Q&A: Using APsystem microinverters in commercial projects


Chris Barrett, APsystems

In a recent webinar Christopher Barrett, technical services manager at APsystems, answered listener questions about using his company’s microinverters in commercial solar projects. These are some of the questions addressed – you can watch the full webinar here.

SPW: If using an APsystems microinverter in a commercial project, how do you decide whether to use the YC500 (which attaches to two modules) or the YC1000 (which attaches to four modules)?

Barrett: Typically the YC500 single-phase inverter is used for residential systems. It can be used in a commercial environment but only in 120Y, 208V systems, since that’s the voltage in which the single-phase inverter is able to operate. It has to be balanced by the installer. For a true 3-phase system, the YC1000 is the clear winner because of its five-wire system, and the fact that it’s phase balanced and phase monitored.

SPW: Does your 3-phase microinverter, the YC1000 require neutral and ground wiring?  Will it work where neutral is not available or an existing ground?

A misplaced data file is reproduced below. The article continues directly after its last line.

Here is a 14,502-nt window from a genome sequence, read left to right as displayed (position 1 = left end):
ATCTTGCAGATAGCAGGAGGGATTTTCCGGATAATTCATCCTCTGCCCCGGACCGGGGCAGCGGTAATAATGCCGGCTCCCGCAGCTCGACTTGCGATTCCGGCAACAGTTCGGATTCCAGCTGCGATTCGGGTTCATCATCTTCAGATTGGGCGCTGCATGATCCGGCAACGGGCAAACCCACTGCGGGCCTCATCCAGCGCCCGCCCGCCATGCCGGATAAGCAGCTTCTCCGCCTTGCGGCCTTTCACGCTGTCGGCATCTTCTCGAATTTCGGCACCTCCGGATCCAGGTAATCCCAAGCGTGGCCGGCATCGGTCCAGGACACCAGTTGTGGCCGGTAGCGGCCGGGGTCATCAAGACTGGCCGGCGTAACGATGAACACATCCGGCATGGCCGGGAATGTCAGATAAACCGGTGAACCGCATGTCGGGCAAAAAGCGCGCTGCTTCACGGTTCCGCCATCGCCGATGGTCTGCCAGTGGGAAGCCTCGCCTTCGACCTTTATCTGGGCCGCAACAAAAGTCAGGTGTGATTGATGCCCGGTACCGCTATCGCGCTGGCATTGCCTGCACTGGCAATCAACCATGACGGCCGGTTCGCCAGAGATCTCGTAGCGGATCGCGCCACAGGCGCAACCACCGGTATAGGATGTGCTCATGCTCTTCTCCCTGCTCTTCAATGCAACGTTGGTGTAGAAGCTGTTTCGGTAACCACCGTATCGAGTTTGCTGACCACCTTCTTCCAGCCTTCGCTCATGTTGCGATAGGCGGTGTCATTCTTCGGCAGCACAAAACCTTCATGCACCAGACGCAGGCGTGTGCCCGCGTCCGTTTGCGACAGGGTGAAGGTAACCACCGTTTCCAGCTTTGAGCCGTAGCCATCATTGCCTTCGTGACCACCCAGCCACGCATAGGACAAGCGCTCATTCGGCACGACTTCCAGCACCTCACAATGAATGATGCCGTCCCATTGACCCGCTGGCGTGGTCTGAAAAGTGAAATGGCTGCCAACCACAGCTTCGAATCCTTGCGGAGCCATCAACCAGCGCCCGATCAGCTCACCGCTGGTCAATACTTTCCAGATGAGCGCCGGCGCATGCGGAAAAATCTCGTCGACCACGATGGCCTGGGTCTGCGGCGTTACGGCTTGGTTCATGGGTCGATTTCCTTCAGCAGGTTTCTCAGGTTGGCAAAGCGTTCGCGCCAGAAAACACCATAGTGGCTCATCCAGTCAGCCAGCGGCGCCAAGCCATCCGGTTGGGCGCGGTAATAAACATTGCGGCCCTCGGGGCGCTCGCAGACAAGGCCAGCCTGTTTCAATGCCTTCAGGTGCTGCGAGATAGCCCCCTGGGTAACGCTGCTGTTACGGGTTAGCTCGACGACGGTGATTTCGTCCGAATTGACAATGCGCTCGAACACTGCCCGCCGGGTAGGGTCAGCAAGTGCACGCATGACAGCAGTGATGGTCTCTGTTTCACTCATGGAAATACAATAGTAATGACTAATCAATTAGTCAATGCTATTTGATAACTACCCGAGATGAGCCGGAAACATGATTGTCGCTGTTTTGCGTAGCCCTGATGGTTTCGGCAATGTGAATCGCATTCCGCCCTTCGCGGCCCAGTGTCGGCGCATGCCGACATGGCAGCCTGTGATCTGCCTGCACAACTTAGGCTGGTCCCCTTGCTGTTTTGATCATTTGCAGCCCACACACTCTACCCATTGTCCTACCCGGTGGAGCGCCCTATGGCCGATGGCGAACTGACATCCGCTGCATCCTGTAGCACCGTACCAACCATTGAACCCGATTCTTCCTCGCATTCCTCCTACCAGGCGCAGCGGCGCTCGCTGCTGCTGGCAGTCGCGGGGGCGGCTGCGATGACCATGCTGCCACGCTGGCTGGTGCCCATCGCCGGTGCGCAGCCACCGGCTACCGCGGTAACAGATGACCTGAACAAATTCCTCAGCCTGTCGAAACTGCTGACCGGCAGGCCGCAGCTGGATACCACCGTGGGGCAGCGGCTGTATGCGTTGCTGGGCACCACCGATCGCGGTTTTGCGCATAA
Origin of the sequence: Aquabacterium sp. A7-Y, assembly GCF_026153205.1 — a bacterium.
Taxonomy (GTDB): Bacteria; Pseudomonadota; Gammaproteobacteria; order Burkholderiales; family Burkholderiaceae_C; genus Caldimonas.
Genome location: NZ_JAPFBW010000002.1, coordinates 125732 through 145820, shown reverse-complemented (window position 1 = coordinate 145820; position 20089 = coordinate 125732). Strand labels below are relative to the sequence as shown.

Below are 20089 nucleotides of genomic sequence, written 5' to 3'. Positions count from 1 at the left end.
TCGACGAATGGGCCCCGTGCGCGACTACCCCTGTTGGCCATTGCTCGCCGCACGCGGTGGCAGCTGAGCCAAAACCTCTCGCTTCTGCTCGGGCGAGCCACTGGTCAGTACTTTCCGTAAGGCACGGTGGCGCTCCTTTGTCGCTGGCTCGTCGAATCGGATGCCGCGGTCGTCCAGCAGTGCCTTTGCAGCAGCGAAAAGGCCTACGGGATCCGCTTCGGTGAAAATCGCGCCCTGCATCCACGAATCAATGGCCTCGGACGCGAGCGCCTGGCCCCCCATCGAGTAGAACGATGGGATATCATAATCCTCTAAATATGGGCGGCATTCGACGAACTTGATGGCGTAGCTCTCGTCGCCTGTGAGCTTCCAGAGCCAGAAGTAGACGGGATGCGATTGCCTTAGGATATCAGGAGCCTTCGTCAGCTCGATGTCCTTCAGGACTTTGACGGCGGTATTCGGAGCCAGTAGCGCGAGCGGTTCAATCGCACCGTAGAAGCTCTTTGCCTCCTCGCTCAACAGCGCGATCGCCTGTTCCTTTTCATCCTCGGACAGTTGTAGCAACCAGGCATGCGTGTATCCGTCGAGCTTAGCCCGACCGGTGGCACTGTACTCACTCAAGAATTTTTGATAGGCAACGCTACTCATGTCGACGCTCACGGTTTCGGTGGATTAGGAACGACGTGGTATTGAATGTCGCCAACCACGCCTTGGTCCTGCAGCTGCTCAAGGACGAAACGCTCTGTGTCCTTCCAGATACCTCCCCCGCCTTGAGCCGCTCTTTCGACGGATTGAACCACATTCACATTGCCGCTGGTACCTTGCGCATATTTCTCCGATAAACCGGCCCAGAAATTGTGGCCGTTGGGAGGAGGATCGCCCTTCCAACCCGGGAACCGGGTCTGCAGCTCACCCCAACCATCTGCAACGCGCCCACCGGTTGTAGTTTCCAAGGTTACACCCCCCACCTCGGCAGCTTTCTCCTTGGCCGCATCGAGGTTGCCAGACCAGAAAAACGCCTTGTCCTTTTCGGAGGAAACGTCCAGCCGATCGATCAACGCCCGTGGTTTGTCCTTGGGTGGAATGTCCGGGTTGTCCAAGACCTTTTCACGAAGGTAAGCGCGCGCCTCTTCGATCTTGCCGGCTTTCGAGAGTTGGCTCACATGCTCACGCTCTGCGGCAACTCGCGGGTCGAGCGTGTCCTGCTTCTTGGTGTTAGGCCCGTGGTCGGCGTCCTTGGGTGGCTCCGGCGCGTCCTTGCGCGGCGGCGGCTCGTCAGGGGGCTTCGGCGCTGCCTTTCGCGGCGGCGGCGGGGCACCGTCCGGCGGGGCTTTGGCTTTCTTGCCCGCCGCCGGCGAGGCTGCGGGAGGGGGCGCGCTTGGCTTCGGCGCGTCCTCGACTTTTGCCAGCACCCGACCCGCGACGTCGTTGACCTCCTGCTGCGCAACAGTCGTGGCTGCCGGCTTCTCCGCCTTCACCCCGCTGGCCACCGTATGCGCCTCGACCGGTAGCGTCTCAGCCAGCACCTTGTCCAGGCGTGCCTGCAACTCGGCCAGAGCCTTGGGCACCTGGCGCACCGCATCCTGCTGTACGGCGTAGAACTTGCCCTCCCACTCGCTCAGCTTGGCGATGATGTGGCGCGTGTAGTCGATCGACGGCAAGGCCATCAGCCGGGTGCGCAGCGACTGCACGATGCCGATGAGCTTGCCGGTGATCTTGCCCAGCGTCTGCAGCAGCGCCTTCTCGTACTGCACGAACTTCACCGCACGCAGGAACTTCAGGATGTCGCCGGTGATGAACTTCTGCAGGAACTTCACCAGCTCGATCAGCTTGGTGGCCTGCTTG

Barrett: Yes, our YC1000 is required to have neutral and ground wiring. Our microinverter works in a “Y” configuration, not a Delta configuration, so a 3-phase Y is important – 120Y-208 volt systems and 277Y/480 volt systems.

SPW: Will APsystems microinverters work with any solar module?

Barrett: APsystems microinverters will work with any module out there.

SPW: Reliability is very important thing, but so is cost. What would you say to those installers who argue that a microinverter is expensive?

Barrett: It really depends on the application—what you’re doing and what you’re looking to get out of the project. You may pay more up front for microinverters, but you’re likely to save when it comes to the overall cost of the project and the levelized cost of energy.  Microinverters have the option to extend to a 25-year warranty versus a 10-year warranty with string inverters. You’re also getting module-level monitoring and greater energy harvest. And you’re not spending extra money to meet NEC requirements for rapid shutdown arc fault detection. It really comes down to what you value in the long term.

Read more about microinverters in commercial projects here. 



  1. Kimmo Valo says:

    Microinverters are still struggling compared to string invertes while talking about Utility-scale installations.